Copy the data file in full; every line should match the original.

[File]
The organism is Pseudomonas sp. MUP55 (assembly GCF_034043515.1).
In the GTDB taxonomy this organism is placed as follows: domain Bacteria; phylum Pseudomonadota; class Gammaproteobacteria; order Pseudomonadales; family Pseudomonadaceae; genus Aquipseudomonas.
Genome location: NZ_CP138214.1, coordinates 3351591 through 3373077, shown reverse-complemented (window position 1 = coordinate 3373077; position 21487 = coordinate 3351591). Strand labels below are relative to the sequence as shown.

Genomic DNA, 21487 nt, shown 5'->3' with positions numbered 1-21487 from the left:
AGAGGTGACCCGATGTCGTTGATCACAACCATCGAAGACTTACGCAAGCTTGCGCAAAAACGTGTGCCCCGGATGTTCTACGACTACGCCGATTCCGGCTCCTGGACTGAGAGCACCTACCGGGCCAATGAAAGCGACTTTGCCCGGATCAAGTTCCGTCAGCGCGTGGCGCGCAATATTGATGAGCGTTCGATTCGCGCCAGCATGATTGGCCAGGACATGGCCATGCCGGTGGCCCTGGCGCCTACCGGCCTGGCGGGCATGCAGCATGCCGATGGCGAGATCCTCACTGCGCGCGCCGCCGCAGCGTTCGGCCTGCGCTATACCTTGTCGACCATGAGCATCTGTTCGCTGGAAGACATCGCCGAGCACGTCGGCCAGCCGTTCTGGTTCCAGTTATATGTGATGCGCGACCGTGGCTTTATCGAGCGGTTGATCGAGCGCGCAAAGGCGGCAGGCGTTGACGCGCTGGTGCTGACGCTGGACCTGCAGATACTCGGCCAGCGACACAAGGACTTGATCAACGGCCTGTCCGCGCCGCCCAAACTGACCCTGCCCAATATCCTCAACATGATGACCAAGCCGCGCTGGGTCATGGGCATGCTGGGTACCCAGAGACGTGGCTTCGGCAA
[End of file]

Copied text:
The organism is Pseudomonas sp. MUP55 (assembly GCF_034043515.1).
In the GTDB taxonomy this organism is placed as follows: domain Bacteria; phylum Pseudomonadota; class Gammaproteobacteria; order Pseudomonadales; family Pseudomonadaceae; genus Aquipseudomonas.
Genome location: NZ_CP138214.1, coordinates 3351591 through 3373077, shown reverse-complemented (window position 1 = coordinate 3373077; position 21487 = coordinate 3351591). Strand labels below are relative to the sequence as shown.

Genomic DNA, 21487 nt, shown 5'->3' with positions numbered 1-21487 from the left:
AGAGGTGACCCGATGTCGTTGATCACAACCATCGAAGACTTACGCAAGCTTGCGCAAAAACGTGTGCCCCGGATGTTCTACGACTACGCCGATTCCGGCTCCTGGACTGAGAGCACCTACCGGGCCAATGAAAGCGACTTTGCCCGGATCAAGTTCCGTCAGCGCGTGGCGCGCAATATTGATGAGCGTTCGATTCGCGCCAGCATGATTGGCCAGGACATGGCCATGCCGGTGGCCCTGGCGCCTACCGGCCTGGCGGGCATGCAGCATGCCGATGGCGAGATCCTCACTGCGCGCGCCGCCGCAGCGTTCGGCCTGCGCTATACCTTGTCGACCATGAGCATCTGTTCGCTGGAAGACATCGCCGAGCACGTCGGCCAGCCGTTCTGGTTCCAGTTATATGTGATGCGCGACCGTGGCTTTATCGAGCGGTTGATCGAGCGCGCAAAGGCGGCAGGCGTTGACGCGCTGGTGCTGACGCTGGACCTGCAGATACTCGGCCAGCGACACAAGGACTTGATCAACGGCCTGTCCGCGCCGCCCAAACTGACCCTGCCCAATATCCTCAACATGATGACCAAGCCGCGCTGGGTCATGGGCATGCTGGGTACCCAGAGACGTGGCTTCGGCAA